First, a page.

Inside Outside

the sex industry in Scotland


“I can’t believe people would want to remove laws around pimping.

Pimping? Legal? Oh my God.

No, that way no.

I think maybe escorting, women indoors to be legal. But not pimping because if the pimping will be legal, you’ll see like every two houses is an escort house. This will bring more pimps, some of them they will also bring drugs. I don’t think nobody wants to have too many crimes.

It won’t be safe for the other girls because if there are too many girls in even in the same city, the pimps, they will start to go after the other ones, the independent ones, those they don’t control and will make them leave. So only their girls make more money. You know, people will die because of it.”

Groundhog day


joane a piece

By Cathy Weir 2016

“There’s nothing enjoyable, nothing you would get out of it that you would get out of a job… satisfaction… There’s nothing like that out there. Most women that are raped once in their life it’s a tragedy but girls out on the street, they can be raped a number of times.

I mean it’s really soul destroying.

There’s so much that it takes away from you and it changes you, your personality, and your looks, your everything.

You’re opening yourself up to be victims. They might put a front on but they’re victims. I put that mask on, I felt that I had to do it. You go into survival mode and you do what you have to do to survive.”


Wendy ….

He was very much a grabber, a hands round the necker as well. I really thought, “This guy’s going to kill me”and there’s nothin’ I can do about it ‘cos I’m stuck in a fucking car wi’ him. How stupid are you? What are you doing?” It only lasted about twenty minutes or so. I kind of toughed it out, shut off to it, I had to shut off.
I don’t let him see that it bothers me. I used to take everything everybody said to me onboard. I’m trying to give him a more care-free attitude. I develop this persona like, “Well, I really don’t care what you’re saying. I can’t even hear it.” I put on this the mask every day with the makeup, the hair and the outfit. I do not let them see they’re grinding me down. It becomes tiring ‘cos you’re constantly having to be strong. I come home and I take the mask off. I can start to be a human bein’ for a bit. Be myself. That’s when I’m most vulnerable ‘cos there’s no pretense. I hear every word that’s been said to me that day. Sometimes it all sort of hits me. I don’t want them to like what I did, to give me praise, I don’t want them, I just want them to just leave me alone.
the doll
I saw quite a few foreign girls especially towards the end of my time on the streets. One of the worst for me was a wee girl, I think she was Romanian. I’d seen her working the streets quite a lot and I thought she looked really young. She was so frail. You could just tell that she did not want to be there. I’d smile and say “Hello” to her when I past her. One summer night I just got off the bus and I passed a doorway. She was in there with her wee skinny legs wi’ her underwear right at her ankles and this guy was obviously having his way wi’ her. She was just a bag of bones, just bein’ used in a doorway. I remember turning and her eyes met mine. She looked fucking dead inside, like she had so given up. While he was doing what he was doing to her there was nothin’ absolutely nothin’ there. Nothin’. She was so young. I saw the fucking arsehole that used to collect her money, he took her all money. I gave her half my money so she could get somethin’ to eat.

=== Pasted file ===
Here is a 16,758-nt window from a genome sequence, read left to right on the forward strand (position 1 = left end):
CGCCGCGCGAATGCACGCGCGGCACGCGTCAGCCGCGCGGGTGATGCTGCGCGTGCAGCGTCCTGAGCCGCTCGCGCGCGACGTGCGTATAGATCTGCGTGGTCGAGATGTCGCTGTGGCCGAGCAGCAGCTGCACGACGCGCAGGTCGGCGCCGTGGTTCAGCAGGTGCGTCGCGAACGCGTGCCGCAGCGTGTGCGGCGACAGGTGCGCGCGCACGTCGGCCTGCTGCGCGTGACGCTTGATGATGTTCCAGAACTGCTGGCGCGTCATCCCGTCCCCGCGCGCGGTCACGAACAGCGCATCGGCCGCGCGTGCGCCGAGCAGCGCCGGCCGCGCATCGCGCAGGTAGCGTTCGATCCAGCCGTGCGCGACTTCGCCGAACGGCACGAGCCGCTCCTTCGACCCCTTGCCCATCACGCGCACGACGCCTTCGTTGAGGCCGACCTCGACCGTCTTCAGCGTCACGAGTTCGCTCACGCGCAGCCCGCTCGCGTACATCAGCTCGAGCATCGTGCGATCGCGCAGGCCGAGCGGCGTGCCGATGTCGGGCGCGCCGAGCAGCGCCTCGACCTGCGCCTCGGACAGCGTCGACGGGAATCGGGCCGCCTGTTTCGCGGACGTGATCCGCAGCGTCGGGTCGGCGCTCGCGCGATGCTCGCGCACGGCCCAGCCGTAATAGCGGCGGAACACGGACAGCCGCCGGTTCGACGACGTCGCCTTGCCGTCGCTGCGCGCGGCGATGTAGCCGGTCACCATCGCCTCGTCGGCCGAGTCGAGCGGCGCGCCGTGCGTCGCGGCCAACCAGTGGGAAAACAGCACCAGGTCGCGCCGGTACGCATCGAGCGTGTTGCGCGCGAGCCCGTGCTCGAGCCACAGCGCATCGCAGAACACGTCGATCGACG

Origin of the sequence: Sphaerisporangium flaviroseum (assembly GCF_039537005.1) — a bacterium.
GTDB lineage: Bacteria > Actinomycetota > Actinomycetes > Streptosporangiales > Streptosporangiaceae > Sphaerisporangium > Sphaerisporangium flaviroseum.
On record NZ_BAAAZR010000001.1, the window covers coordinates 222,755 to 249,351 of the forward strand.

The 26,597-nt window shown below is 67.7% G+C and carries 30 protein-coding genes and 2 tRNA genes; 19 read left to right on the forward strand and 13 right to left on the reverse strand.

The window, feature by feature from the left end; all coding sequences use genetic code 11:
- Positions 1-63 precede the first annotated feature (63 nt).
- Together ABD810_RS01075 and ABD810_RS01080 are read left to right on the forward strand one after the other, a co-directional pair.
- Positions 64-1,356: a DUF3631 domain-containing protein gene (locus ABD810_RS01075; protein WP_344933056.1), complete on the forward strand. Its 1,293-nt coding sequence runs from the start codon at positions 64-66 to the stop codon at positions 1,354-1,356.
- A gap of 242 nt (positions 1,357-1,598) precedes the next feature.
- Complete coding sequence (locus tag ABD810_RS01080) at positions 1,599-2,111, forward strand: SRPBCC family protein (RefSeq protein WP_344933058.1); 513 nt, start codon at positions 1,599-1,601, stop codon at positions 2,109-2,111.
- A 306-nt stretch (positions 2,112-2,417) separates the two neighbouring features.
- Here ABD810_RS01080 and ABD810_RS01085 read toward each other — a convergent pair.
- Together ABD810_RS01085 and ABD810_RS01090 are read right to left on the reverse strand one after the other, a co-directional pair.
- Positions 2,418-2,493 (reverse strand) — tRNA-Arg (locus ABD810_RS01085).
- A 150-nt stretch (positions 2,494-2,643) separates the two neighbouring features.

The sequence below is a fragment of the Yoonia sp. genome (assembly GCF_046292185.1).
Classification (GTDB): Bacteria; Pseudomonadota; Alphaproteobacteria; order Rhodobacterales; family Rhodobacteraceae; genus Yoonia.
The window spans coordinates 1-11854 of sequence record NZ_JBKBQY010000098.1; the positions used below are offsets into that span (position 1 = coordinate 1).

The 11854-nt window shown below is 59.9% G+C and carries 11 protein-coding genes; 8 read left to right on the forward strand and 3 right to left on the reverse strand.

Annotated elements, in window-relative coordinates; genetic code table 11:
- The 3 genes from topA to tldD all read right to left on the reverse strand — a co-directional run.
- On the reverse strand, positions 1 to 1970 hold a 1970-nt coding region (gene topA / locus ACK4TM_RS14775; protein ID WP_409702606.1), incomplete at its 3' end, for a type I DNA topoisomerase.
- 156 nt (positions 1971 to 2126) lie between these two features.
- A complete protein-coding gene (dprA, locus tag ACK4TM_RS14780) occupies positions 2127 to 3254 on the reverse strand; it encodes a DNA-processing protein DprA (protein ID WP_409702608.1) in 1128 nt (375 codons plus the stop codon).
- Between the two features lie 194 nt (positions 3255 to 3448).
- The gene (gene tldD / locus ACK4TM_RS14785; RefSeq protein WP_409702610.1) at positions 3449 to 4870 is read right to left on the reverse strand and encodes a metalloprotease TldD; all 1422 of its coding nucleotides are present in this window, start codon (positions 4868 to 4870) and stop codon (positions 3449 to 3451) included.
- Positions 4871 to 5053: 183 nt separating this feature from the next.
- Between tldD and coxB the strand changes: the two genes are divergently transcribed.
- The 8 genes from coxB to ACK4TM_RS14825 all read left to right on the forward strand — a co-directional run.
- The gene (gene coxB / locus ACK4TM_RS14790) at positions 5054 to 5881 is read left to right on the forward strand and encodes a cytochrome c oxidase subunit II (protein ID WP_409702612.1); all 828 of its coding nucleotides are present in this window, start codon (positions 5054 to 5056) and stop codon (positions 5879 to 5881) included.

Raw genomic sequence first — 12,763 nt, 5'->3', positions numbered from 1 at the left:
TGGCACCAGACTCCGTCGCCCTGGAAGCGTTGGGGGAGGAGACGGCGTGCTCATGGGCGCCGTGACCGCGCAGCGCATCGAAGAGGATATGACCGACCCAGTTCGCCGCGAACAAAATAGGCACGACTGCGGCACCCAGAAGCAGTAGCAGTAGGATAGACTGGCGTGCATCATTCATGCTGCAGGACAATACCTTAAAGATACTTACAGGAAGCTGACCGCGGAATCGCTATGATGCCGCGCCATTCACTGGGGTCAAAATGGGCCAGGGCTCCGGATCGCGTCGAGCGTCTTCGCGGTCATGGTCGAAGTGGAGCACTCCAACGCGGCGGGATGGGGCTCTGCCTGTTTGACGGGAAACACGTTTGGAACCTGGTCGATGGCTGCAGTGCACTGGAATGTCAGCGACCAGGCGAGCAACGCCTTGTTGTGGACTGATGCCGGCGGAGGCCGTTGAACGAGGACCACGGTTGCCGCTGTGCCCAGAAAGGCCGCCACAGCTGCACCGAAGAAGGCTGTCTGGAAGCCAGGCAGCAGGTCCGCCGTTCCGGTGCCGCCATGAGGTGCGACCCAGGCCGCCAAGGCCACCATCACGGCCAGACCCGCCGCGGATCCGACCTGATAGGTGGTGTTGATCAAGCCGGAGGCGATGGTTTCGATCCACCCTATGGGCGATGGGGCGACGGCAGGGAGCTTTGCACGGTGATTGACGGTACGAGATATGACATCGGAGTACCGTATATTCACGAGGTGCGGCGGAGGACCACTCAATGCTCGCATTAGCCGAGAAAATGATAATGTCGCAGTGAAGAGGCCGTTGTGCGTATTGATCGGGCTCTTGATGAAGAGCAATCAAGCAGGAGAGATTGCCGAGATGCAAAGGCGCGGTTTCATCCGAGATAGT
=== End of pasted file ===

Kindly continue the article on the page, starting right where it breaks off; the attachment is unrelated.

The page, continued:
Sarah Jane

“Not that long ago actually one of my old regular clients just turned up at my house – obviously he hadn’t see me for a while and didn’t know I had stopped.

He turned up and I was like, “Look, I can’t see youse. I’m with somebody, I’m no longer working and I’ve no intention of going back to it” and he’s like, “Well, can I take your number anyway in case things go wrong?” and I was like, “No. You can’t ‘cos even if things went wrong I still wouldn’t want to see you.”

In case things go wrong? What, so you think you can make things right for me do you?  You’ll be waiting here until something cracks or something goes wrong? You’ll just wait in the background, just hover about?

He got the message like loud and clear though when I had finished with him.”


A gag


(photo by Wendy 2017)

from Wendy’s story –

“Prostitution happens. It’s more common than people think, and it is on their doorstep whether they like it or not. They think it doesn’t affect these wee, quaint towns. Ye kiddin’? I know where it happens here.

I’ve been in services for years and whenever you discuss workin’ the streets, people don’t want to speak about it, don’t want to hear it, they don’t want to know. People are supposed to be able to deal with this kinda thing but they’re shuttin’ down on and tryin’ to get you to discuss other stuff that has no significance whatsoever to where you are. It just makes ‘em so uncomfortable, you can see that they think it’s dirty, it’s appalling, it’s disgraceful. It’s filthy and it’s wrong.

People need to talk about it and women need to be allowed to tell it like it is. It might be unpleasant but these girls need to speak to somebody to deal wi’ the demons, the scars and the wounds and the dirt.

That silencing is like a gag.”



Crossing paths

Its funny how our lives can move in circles and we never know when paths can cross.

I received a facebook message from an old colleague who had read about Inside Outside and wanted to find out more and see if there was a way he could bring it to audiences in another part of the UK.

Without even having to think about it – I said yes.  Of course I said yes.  I have no right to turn down an opportunity for the women’s words and works to reach even more people.  It is all down to practicalities and plans now but knowing him – I am sure we can pull off something pretty exciting and worthy of the women.

I first met him many years ago, too many to type!  I was a young relatively inexperienced idealogical hot head who suddenly had responsibility for leading a peer education project with a team in existence, that I inherited when the previous lead left.  I look back at that project with great fondness, pride with a healthy dose of embarrassment thrown into the mix.  I made many mistakes but also learnt so much.

This young man stood out from the first time I met him.  He had passion and drive and a belief that things could be better in his area and for people.  I think I may have offended him because I instantly thought he should be moving on from the project.  It was not that I didn’t want him to stay nor believe that he couldn’t do the job.  It was because I knew he would very soon outgrow what I / we could offer and he should be on another path.